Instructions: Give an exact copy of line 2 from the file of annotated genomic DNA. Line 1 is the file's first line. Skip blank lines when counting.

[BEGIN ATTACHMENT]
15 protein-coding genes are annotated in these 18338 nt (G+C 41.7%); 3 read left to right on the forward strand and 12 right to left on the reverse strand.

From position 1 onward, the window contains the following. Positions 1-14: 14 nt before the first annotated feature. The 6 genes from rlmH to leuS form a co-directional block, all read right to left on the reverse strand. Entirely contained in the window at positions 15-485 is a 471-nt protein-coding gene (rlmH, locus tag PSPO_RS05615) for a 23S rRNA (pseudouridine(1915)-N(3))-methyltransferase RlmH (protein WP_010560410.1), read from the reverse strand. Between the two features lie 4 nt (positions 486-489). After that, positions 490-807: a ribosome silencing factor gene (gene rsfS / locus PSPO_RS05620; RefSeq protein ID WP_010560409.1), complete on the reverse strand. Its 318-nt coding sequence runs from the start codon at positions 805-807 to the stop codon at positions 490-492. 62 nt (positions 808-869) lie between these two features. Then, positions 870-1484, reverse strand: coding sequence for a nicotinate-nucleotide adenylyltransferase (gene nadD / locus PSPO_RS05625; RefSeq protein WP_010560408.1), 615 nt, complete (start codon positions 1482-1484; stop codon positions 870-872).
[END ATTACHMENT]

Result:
From position 1 onward, the window contains the following. Positions 1-14: 14 nt before the first annotated feature. The 6 genes from rlmH to leuS form a co-directional block, all read right to left on the reverse strand. Entirely contained in the window at positions 15-485 is a 471-nt protein-coding gene (rlmH, locus tag PSPO_RS05615) for a 23S rRNA (pseudouridine(1915)-N(3))-methyltransferase RlmH (protein WP_010560410.1), read from the reverse strand. Between the two features lie 4 nt (positions 486-489). After that, positions 490-807: a ribosome silencing factor gene (gene rsfS / locus PSPO_RS05620; RefSeq protein ID WP_010560409.1), complete on the reverse strand. Its 318-nt coding sequence runs from the start codon at positions 805-807 to the stop codon at positions 490-492. 62 nt (positions 808-869) lie between these two features. Then, positions 870-1484, reverse strand: coding sequence for a nicotinate-nucleotide adenylyltransferase (gene nadD / locus PSPO_RS05625; RefSeq protein WP_010560408.1), 615 nt, complete (start codon positions 1482-1484; stop codon positions 870-872).